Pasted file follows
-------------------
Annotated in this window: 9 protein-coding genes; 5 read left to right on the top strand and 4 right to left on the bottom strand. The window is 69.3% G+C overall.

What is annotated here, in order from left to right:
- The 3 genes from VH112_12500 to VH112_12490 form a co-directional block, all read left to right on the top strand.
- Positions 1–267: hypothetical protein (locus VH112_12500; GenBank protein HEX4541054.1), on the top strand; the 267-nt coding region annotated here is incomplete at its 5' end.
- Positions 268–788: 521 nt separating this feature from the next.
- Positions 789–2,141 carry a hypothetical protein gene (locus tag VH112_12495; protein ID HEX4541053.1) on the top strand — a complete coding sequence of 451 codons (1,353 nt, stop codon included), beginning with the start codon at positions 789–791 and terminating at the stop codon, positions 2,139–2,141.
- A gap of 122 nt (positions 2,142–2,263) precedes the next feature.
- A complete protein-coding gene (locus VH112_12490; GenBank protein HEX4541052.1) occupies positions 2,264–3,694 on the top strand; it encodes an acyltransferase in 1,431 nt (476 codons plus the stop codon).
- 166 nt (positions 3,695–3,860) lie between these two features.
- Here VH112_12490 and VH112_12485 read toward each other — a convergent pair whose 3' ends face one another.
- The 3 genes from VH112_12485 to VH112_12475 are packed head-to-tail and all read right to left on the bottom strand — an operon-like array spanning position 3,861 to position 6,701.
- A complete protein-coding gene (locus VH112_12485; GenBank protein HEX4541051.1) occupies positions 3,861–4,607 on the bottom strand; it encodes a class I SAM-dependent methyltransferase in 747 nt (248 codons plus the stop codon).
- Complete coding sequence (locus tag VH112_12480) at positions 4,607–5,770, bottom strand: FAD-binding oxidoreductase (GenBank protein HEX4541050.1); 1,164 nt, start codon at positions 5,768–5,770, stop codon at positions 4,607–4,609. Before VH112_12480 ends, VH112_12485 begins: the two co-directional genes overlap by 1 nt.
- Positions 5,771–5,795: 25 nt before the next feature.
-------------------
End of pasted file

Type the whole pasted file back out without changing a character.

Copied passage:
Annotated in this window: 9 protein-coding genes; 5 read left to right on the top strand and 4 right to left on the bottom strand. The window is 69.3% G+C overall.

What is annotated here, in order from left to right:
- The 3 genes from VH112_12500 to VH112_12490 form a co-directional block, all read left to right on the top strand.
- Positions 1–267: hypothetical protein (locus VH112_12500; GenBank protein HEX4541054.1), on the top strand; the 267-nt coding region annotated here is incomplete at its 5' end.
- Positions 268–788: 521 nt separating this feature from the next.
- Positions 789–2,141 carry a hypothetical protein gene (locus tag VH112_12495; protein ID HEX4541053.1) on the top strand — a complete coding sequence of 451 codons (1,353 nt, stop codon included), beginning with the start codon at positions 789–791 and terminating at the stop codon, positions 2,139–2,141.
- A gap of 122 nt (positions 2,142–2,263) precedes the next feature.
- A complete protein-coding gene (locus VH112_12490; GenBank protein HEX4541052.1) occupies positions 2,264–3,694 on the top strand; it encodes an acyltransferase in 1,431 nt (476 codons plus the stop codon).
- 166 nt (positions 3,695–3,860) lie between these two features.
- Here VH112_12490 and VH112_12485 read toward each other — a convergent pair whose 3' ends face one another.
- The 3 genes from VH112_12485 to VH112_12475 are packed head-to-tail and all read right to left on the bottom strand — an operon-like array spanning position 3,861 to position 6,701.
- A complete protein-coding gene (locus VH112_12485; GenBank protein HEX4541051.1) occupies positions 3,861–4,607 on the bottom strand; it encodes a class I SAM-dependent methyltransferase in 747 nt (248 codons plus the stop codon).
- Complete coding sequence (locus tag VH112_12480) at positions 4,607–5,770, bottom strand: FAD-binding oxidoreductase (GenBank protein HEX4541050.1); 1,164 nt, start codon at positions 5,768–5,770, stop codon at positions 4,607–4,609. Before VH112_12480 ends, VH112_12485 begins: the two co-directional genes overlap by 1 nt.
- Positions 5,771–5,795: 25 nt before the next feature.